To Pompei. Remarkably fine day; a most gratifying sight, full of the deepest interest to me. The most striking object I beheld was the Amphitheatre: the scenery around it is sublime, especially Vesuvius, whose original and beautiful shape was sacrificed to fulfil an act of Divine justice, in ending such scenes of cruelty and vice as existed in this profligate city ere it was destroyed. As an instance of what may be termed the grand, wholly without reference to the moral degredation [sic] of the entertainments prepared for the people in ancient times, one can conceive nothing more striking than the vast assemblies that once congregated in this spot, which is worthy of an assemblage of Christians meeting for purposes of worship—the most glorious of all the scenes this state of existence can be susceptible of.

The amphitheatre at Pompeii.

On 24 August 79 AD Vesuvius exploded. The town of Pompeii was engulfed in ash and a cloud of suffocating gas killed the citizens who remained there. Most had fled, but around 2000 people, some courageous, some reckless, and some no doubt taking advantage of the emptiness to loot, died instantly. The amphitheatre at Pompeii had been built a few years earlier and is the oldest still extant. It was used for gladiatorial combat.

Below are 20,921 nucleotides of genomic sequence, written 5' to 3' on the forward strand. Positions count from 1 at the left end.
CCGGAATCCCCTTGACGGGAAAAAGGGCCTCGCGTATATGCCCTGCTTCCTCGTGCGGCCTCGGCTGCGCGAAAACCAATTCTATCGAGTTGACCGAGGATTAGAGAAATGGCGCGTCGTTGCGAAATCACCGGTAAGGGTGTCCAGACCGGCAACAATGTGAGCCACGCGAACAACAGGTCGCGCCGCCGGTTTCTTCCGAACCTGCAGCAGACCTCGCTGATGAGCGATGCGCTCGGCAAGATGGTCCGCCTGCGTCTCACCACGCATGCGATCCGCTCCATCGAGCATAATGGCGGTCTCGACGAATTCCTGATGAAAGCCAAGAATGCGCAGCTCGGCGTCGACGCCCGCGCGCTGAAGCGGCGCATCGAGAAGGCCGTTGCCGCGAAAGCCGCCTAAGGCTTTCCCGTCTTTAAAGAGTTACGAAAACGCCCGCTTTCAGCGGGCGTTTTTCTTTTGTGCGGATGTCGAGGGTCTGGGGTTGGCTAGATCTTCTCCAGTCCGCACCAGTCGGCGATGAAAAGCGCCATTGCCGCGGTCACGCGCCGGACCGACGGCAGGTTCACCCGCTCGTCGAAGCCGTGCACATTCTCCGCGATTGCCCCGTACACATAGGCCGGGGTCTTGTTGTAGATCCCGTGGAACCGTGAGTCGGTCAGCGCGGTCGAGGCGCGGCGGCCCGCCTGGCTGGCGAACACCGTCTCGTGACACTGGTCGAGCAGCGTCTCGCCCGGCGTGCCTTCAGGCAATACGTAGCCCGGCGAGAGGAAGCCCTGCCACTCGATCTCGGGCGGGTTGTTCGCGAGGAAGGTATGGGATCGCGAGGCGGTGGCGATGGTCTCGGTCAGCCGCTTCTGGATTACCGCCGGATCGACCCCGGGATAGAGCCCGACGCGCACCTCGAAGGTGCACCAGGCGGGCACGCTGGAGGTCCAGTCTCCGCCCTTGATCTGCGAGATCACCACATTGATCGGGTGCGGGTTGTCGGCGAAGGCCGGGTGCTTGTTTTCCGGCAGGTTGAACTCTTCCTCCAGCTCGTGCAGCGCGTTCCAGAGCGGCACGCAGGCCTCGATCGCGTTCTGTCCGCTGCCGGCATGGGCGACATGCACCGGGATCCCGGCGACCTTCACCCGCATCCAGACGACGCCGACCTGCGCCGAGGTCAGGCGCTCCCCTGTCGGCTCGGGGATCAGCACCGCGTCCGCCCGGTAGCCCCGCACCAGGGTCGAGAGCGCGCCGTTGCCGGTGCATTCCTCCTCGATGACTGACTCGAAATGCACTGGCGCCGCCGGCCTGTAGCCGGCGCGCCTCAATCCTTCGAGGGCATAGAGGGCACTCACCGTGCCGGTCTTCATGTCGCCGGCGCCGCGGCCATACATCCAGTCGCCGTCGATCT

William Collins was a man who saw everything through the eyes of his Christian belief. A staunch protestant, almost a puritan, he saw Pompeii as a profligate, sensual, voluptuous town destroyed by an act of divine retribution. Its sexually explicit wall paintings, still omitted from most guide books, were no doubt as famous then as now. It is perhaps understandable that he found the temples and pagan statues offensive. But sad that he did not admire the wonderful works of art, still bright, painted on the walls of the houses.

Temple of Isis, a religion brought from Egypt 100 years earlier and still fashionable in Rome

A bronze fawn


Roman fighting ships, House of the Vetti, Pompeii

We also know that the Collins family visited Vesuvius itself. William says nothing about it. But 15 years later Wilkie visited the volcano with Dickens and Augustus Egg. He described the experience in a letter to his brother "The mountain was very quiet - no flame, no stones, no noise - nothing but thick clouds of sulphurous smoke. The last great eruption was in 1850, and it has altered Vesuvius, past my recognition. All is crater now, the moment you get ot the top - the hollow space we walked over when I visited it in 1838, exists no more." (To Charles Collins, 13 November 1853). Today the crater is completely quiet, after the eruption of 1944 blocked the top. Only the sharp-eyed can spot the small puffs of steam which escape.

Crater of Vesuvius, May 2001

All material on these pages is © Paul Lewis 1997-2001